While most of us used to complain about waking up early in the morning to go to school, many children all over the world do not even get to utilise their basic right to education. There are many underprivileged children in India itself, who would love to go to school and receive proper education but are unable to do so for reasons more than one. For such underprivileged children of Bodh Gaya, Jeanne Pere, who is commonly referred to as “Mummy Ji” by the locals, has been a saviour in disguise.

Pere, with the help of a charitable trust, has established a residential school for the underprivileged children of Bodh Gaya, where they are to receive primary education. Along with that, they are also to receive basic amenities such as food and lodging free of cost. Pere does this entirely out of her passion for serving the underprivileged children of the community. She has worked with Missionaries of Charity under the guidance of Nobel Laureate Mother Teresa prior to this. At present, the school is home to nearly 150 children of Bodh Gaya.

When asked about the school, Pere says that they tried to persuade the parents of about 150 local children to send their children to school and break out of the conventional pattern of life that they led there. Ten years of steady effort allowed Pere and her colleagues to manage to breakthrough, and the local parents began to visit the school. Upon consultation from local and overseas intellectuals and guides, Pere decided to educate the children in foreign languages, with special emphasis on French and English. Pere claims that now, they have groomed over 25 children in the language out of whom around thirteen children will be pursuing the language further overseas.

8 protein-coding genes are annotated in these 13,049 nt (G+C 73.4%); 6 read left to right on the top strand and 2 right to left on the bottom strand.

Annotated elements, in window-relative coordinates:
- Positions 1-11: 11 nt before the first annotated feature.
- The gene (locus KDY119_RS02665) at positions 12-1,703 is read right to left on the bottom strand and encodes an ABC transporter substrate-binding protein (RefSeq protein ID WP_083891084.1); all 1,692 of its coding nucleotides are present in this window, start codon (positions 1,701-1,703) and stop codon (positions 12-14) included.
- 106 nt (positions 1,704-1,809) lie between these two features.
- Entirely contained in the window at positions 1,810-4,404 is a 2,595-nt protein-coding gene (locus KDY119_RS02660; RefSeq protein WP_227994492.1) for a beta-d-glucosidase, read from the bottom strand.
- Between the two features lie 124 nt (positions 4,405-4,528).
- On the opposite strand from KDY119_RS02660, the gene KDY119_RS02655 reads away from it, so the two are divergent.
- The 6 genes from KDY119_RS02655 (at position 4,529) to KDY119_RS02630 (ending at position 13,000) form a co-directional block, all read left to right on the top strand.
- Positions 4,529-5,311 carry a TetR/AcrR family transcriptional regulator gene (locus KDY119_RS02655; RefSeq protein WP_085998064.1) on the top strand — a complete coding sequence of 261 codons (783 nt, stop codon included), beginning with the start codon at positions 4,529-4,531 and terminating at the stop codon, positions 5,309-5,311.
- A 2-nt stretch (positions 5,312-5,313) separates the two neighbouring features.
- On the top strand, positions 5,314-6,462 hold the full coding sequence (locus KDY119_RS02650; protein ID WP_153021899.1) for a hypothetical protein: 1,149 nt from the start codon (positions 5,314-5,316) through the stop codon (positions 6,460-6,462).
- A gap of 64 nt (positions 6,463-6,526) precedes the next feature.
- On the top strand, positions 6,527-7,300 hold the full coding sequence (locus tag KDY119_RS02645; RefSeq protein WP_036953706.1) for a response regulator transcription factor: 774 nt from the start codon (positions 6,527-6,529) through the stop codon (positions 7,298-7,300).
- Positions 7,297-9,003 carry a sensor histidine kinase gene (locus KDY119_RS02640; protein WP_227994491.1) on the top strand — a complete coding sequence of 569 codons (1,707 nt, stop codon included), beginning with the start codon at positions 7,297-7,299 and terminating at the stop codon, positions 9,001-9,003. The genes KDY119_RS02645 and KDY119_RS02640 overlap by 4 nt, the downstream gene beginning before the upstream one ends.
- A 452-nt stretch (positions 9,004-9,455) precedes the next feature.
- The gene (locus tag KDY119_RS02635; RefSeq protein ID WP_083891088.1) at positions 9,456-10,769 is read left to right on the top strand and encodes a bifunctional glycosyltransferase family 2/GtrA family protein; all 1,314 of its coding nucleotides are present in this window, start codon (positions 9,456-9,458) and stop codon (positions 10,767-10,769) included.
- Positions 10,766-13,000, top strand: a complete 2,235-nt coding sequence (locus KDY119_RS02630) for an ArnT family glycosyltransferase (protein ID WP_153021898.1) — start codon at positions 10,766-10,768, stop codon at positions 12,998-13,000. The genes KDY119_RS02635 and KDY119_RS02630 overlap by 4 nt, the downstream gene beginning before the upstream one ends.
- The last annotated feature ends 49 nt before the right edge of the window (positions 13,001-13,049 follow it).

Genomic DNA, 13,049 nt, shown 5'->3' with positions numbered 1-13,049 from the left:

Bodh Gaya School As many as thirteen children, out of whom seven are girls, are now set to leave for France to continue learning French there. All of these children are already well acquainted with the basics of French and have cleared a formal examination in the same to prove their qualification to pursue the advanced course in the language. 

The secretary of the charitable trust, Munna Paswan, when asked about the departure time of the children, says that they have already applied for a study visa for the children, which should ideally be completed within two months.

The goodwill and collective efforts of people like Jeanne Pere and Munna Paswan have allowed the underprivileged children of Bodh Gaya realise potential and skills within them that they would have never expected existed within them. Due to the unabashed effort and persistence of Pere, a number of these children are now going overseas to expand on their learning to create a brighter future for themselves. 

We have all always heard the saying, “Be the change you want to see.” Applying that saying, we can all take a page out of Pere’s notebook and try to create a better world for those who are less fortunate than us.